I’m a meteorologist, currently working towards a PhD in the Department of Meteorology at the University of Reading (you can check out my departmental web page here). I’m working on the NERC SCENARIO-funded project “How can the stratosphere help us predict the weather several weeks ahead?“, supervised by Prof. Andrew Charlton-Perez, Prof. Steve Woolnough and Dr. Jason Furtado. The aim of the project is to improve sub-seasonal forecasting through a better understanding of stratosphere-troposphere coupling and its representation in forecast models. As part of this, I’ll be spending summers in the School of Meteorology at the University of Oklahoma, where I spent the third year of my MMet Meteorology and Climate degree. Otherwise, I’m originally from Harrogate, North Yorkshire.
In July 2018, I went viral on Twitter by comparing the UK heatwaves of 2018 and 1976, which showed how the event in 2018 was less unusual with respect to the global background climate. The tweet sparked media discussion around the world, and popularised ‘#GlobalHeatwave’.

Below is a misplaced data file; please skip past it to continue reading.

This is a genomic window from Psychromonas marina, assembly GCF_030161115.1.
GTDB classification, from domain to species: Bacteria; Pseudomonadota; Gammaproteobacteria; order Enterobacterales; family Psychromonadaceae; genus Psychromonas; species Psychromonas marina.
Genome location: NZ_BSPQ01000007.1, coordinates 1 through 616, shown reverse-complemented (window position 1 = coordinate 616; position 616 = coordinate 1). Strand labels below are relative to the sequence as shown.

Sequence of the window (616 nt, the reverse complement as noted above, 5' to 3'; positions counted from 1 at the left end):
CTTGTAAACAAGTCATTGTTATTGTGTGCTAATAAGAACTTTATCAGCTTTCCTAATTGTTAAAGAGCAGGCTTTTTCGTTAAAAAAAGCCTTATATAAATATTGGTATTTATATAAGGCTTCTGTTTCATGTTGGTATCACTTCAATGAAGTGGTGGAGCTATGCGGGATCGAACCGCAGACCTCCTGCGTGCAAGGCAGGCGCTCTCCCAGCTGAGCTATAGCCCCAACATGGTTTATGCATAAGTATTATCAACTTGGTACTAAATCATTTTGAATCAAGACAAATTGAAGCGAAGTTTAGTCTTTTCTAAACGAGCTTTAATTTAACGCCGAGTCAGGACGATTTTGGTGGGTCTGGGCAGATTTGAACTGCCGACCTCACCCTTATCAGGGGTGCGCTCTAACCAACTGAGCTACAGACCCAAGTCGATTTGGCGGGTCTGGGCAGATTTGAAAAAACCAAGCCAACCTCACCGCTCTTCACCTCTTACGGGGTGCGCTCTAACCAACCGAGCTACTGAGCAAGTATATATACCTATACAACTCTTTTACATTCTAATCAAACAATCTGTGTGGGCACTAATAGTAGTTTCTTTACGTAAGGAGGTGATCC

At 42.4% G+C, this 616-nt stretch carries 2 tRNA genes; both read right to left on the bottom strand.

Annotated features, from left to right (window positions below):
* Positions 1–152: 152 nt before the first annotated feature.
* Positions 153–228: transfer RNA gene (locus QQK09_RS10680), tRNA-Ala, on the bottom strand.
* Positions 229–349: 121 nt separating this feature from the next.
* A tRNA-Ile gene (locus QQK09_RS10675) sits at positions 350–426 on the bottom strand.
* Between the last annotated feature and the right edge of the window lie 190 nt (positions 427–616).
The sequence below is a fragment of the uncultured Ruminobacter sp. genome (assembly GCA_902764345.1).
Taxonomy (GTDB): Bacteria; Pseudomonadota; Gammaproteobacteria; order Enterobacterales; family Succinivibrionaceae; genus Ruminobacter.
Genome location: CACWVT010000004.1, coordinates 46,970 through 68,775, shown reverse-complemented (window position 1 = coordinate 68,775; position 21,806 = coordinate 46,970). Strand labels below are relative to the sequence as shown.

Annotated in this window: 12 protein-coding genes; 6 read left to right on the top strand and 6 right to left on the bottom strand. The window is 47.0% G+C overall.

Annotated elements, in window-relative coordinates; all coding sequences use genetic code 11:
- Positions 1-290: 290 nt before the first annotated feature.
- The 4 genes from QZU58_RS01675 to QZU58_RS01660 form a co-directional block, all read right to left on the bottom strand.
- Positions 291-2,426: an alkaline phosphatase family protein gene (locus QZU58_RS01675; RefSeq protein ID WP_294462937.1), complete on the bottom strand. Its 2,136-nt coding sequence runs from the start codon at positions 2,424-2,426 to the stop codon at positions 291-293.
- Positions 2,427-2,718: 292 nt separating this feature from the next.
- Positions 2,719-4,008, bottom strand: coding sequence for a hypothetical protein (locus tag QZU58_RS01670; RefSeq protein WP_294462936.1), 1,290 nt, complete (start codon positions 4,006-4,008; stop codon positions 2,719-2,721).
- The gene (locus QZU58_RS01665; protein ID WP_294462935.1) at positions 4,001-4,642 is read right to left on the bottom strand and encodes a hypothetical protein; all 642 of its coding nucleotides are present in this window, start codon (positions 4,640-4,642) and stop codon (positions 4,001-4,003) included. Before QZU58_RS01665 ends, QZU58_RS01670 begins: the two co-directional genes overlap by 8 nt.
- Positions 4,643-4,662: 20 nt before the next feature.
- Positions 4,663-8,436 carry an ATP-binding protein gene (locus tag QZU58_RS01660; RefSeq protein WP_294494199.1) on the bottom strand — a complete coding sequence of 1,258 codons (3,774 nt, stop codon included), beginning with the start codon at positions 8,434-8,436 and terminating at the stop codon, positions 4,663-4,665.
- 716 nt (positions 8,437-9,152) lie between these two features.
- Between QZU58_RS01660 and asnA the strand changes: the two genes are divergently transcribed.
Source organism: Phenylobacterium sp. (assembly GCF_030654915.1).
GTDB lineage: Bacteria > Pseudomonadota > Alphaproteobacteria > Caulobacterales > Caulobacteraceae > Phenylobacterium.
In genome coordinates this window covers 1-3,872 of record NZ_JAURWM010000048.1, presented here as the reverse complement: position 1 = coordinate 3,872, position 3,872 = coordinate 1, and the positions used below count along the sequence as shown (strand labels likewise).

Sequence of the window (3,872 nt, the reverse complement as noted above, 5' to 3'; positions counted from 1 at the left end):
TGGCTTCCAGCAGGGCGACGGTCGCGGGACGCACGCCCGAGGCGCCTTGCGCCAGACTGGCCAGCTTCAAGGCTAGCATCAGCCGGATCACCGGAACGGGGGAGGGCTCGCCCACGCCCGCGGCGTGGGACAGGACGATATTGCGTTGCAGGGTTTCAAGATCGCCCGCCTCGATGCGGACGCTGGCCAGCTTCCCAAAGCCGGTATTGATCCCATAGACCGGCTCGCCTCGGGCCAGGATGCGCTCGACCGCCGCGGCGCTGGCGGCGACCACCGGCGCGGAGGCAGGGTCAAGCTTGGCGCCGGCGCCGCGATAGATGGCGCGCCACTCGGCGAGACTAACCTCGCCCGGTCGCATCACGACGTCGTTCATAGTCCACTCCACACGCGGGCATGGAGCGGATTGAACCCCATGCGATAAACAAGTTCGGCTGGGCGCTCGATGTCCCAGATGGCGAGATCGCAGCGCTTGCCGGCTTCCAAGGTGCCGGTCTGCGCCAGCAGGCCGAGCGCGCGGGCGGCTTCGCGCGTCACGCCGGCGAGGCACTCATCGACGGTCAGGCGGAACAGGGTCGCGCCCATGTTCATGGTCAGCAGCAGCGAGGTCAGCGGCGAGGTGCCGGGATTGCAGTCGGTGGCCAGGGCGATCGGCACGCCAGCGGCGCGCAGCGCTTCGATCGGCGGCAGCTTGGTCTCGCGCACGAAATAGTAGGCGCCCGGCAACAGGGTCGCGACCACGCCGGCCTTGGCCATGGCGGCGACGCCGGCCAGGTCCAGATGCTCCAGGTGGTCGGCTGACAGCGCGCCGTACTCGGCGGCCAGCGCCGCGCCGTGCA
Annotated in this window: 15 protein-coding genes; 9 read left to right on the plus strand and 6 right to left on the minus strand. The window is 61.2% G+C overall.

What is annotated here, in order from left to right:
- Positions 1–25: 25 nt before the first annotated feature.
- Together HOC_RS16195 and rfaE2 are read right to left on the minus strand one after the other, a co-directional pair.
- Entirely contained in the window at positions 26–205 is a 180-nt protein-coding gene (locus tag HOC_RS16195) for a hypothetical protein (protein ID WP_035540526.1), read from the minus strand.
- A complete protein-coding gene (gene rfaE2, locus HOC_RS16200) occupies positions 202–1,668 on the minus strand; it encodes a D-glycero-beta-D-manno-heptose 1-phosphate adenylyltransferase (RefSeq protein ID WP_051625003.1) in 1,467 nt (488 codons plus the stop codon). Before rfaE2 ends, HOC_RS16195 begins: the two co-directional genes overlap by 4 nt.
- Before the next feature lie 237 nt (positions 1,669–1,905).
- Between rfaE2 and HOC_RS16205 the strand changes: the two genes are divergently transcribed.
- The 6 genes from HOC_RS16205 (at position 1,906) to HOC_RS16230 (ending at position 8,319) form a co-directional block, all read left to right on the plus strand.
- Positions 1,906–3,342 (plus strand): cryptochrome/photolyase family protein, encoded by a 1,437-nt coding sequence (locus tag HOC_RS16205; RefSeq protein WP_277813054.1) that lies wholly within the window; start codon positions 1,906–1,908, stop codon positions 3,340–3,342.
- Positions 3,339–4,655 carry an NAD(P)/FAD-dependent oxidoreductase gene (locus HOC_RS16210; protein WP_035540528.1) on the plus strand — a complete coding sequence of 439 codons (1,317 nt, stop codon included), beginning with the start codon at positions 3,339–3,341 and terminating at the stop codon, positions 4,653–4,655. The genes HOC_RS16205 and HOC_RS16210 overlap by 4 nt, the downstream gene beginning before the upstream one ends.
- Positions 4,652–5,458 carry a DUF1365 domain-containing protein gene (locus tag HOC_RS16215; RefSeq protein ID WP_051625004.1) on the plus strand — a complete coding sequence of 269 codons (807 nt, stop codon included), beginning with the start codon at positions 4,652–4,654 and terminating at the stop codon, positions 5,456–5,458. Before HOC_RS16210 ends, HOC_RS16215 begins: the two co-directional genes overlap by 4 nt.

My main meteorological interests include long-range forecasting, stratosphere-troposphere coupling, jet streams, climate dynamics, ENSO, weather records, and climate change.
Outside of meteorology, I enjoy running and road cycling, hiking, birdwatching, gardening, and generally being outdoors. I’m a fan of Manchester City FC. I like many different kinds of music, but I’ll commit to saying my favourite is Muse.
My career so far:
2018-2021 (est.) PhD in Atmosphere, Oceans and Climate, University of Reading.
Project: How can the stratosphere help us predict the weather several weeks ahead?
2014-2018 Master’s degree in Meteorology and Climate (MMet), University of Reading [featuring a year at the University of Oklahoma].
Dissertation: Trends in the North Atlantic upper-level jet stream in reanalyses.